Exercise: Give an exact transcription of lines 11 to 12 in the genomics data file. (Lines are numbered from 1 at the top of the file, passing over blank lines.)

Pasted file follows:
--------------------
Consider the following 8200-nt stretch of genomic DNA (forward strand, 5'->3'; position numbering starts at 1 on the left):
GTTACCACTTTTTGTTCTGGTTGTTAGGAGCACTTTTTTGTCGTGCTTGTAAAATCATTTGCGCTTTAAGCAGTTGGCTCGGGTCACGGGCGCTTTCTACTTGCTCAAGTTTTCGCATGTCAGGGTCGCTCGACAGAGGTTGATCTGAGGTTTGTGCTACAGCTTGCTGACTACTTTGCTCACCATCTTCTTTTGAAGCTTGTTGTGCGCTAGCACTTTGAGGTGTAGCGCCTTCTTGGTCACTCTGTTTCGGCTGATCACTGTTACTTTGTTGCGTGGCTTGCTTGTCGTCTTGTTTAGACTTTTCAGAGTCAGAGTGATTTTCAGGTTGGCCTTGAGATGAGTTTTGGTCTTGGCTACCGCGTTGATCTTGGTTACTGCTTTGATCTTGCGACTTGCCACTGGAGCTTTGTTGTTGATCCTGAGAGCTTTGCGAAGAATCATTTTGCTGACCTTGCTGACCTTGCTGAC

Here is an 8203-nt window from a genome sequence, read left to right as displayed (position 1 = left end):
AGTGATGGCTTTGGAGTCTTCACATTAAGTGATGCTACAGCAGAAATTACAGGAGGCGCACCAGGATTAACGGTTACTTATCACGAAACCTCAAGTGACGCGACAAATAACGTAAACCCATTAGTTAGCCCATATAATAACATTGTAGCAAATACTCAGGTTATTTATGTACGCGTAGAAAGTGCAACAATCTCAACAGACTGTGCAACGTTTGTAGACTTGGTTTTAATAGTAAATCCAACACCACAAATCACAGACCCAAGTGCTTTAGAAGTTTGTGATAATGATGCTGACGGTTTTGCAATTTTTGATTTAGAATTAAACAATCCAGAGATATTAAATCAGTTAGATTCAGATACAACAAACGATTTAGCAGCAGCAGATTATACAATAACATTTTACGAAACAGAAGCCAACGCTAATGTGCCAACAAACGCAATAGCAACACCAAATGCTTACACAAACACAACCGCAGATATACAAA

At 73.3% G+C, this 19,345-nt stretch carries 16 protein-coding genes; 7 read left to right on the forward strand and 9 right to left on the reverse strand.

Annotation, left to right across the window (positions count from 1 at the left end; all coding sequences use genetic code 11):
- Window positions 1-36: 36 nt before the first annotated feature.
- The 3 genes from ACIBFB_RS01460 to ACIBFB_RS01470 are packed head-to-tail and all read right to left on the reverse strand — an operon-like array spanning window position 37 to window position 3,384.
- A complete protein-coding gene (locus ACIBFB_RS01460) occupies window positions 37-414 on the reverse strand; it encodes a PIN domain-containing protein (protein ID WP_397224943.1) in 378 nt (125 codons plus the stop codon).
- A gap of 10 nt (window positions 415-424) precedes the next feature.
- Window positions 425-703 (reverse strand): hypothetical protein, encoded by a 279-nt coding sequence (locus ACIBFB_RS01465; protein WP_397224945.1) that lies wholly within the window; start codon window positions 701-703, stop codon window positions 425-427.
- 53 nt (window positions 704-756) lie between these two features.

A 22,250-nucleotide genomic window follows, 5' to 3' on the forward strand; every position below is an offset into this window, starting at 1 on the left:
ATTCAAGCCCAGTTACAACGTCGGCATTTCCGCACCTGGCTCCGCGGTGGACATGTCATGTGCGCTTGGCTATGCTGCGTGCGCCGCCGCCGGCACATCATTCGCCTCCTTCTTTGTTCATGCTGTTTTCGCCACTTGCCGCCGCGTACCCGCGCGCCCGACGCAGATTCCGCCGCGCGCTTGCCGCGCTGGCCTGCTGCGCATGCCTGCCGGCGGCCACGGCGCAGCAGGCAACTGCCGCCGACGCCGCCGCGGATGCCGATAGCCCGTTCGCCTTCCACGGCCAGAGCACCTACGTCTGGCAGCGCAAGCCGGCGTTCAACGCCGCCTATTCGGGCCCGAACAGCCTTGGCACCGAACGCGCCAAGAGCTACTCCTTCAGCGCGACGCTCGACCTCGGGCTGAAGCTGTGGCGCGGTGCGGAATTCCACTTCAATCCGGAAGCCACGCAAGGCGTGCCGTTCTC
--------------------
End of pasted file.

- Window positions 425-703 (reverse strand): hypothetical protein, encoded by a 279-nt coding sequence (locus ACIBFB_RS01465; protein WP_397224945.1) that lies wholly within the window; start codon window positions 701-703, stop codon window positions 425-427.
- 53 nt (window positions 704-756) lie between these two features.